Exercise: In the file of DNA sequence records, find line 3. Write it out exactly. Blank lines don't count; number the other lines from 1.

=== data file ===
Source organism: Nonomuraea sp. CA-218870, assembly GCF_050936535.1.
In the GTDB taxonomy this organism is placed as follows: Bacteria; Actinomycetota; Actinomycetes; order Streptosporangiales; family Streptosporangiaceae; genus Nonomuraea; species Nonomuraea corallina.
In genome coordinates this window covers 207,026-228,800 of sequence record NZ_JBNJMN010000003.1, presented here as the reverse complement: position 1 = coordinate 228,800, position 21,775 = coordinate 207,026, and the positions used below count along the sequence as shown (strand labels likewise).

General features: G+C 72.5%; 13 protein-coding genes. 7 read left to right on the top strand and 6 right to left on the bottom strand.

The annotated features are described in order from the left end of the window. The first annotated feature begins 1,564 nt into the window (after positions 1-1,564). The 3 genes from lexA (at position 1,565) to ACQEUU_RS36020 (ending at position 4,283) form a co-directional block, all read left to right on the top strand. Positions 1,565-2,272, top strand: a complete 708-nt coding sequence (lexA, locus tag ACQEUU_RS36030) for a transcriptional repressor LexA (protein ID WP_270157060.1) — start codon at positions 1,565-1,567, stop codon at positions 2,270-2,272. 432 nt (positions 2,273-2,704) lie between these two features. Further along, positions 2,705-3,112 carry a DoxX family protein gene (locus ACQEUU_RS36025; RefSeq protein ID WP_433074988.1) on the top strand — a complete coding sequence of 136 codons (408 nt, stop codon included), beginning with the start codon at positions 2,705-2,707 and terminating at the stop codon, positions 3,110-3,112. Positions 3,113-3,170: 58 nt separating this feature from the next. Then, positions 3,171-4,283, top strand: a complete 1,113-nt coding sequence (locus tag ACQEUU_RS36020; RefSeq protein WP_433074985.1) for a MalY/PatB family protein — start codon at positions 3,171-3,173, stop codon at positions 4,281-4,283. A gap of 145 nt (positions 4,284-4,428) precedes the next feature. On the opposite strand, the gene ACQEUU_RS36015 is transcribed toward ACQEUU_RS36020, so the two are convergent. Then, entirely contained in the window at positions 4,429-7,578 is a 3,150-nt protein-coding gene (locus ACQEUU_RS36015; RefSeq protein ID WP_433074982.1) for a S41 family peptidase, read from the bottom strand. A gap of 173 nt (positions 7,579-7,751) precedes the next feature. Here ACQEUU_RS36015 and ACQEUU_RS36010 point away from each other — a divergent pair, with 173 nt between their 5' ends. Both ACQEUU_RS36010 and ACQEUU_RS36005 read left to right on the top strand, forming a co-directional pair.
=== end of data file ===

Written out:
In genome coordinates this window covers 207,026-228,800 of sequence record NZ_JBNJMN010000003.1, presented here as the reverse complement: position 1 = coordinate 228,800, position 21,775 = coordinate 207,026, and the positions used below count along the sequence as shown (strand labels likewise).